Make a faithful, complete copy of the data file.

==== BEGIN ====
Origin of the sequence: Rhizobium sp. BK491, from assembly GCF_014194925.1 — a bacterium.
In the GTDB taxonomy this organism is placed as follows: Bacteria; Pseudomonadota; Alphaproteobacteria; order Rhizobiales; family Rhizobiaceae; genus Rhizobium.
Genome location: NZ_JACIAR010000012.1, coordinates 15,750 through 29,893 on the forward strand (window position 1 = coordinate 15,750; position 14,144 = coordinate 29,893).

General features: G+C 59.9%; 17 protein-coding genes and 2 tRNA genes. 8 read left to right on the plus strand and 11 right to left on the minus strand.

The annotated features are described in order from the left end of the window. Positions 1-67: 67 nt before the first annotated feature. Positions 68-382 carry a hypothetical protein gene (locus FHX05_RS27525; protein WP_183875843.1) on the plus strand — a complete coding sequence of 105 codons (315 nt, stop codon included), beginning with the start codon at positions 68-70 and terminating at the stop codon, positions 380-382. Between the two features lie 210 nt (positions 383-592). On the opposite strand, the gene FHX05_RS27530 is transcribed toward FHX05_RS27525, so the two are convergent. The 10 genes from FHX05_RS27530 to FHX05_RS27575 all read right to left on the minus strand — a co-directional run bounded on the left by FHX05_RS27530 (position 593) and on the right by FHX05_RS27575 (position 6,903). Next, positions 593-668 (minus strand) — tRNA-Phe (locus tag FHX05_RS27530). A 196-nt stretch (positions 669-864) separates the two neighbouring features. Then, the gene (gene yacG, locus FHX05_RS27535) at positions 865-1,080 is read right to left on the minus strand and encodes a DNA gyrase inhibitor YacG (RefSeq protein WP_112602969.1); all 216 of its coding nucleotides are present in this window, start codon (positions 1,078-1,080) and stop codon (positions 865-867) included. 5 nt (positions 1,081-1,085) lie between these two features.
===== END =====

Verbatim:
Origin of the sequence: Rhizobium sp. BK491, from assembly GCF_014194925.1 — a bacterium.
In the GTDB taxonomy this organism is placed as follows: Bacteria; Pseudomonadota; Alphaproteobacteria; order Rhizobiales; family Rhizobiaceae; genus Rhizobium.
Genome location: NZ_JACIAR010000012.1, coordinates 15,750 through 29,893 on the forward strand (window position 1 = coordinate 15,750; position 14,144 = coordinate 29,893).

General features: G+C 59.9%; 17 protein-coding genes and 2 tRNA genes. 8 read left to right on the plus strand and 11 right to left on the minus strand.

The annotated features are described in order from the left end of the window. Positions 1-67: 67 nt before the first annotated feature. Positions 68-382 carry a hypothetical protein gene (locus FHX05_RS27525; protein WP_183875843.1) on the plus strand — a complete coding sequence of 105 codons (315 nt, stop codon included), beginning with the start codon at positions 68-70 and terminating at the stop codon, positions 380-382. Between the two features lie 210 nt (positions 383-592). On the opposite strand, the gene FHX05_RS27530 is transcribed toward FHX05_RS27525, so the two are convergent. The 10 genes from FHX05_RS27530 to FHX05_RS27575 all read right to left on the minus strand — a co-directional run bounded on the left by FHX05_RS27530 (position 593) and on the right by FHX05_RS27575 (position 6,903). Next, positions 593-668 (minus strand) — tRNA-Phe (locus tag FHX05_RS27530). A 196-nt stretch (positions 669-864) separates the two neighbouring features. Then, the gene (gene yacG, locus FHX05_RS27535) at positions 865-1,080 is read right to left on the minus strand and encodes a DNA gyrase inhibitor YacG (RefSeq protein WP_112602969.1); all 216 of its coding nucleotides are present in this window, start codon (positions 1,078-1,080) and stop codon (positions 865-867) included. 5 nt (positions 1,081-1,085) lie between these two features.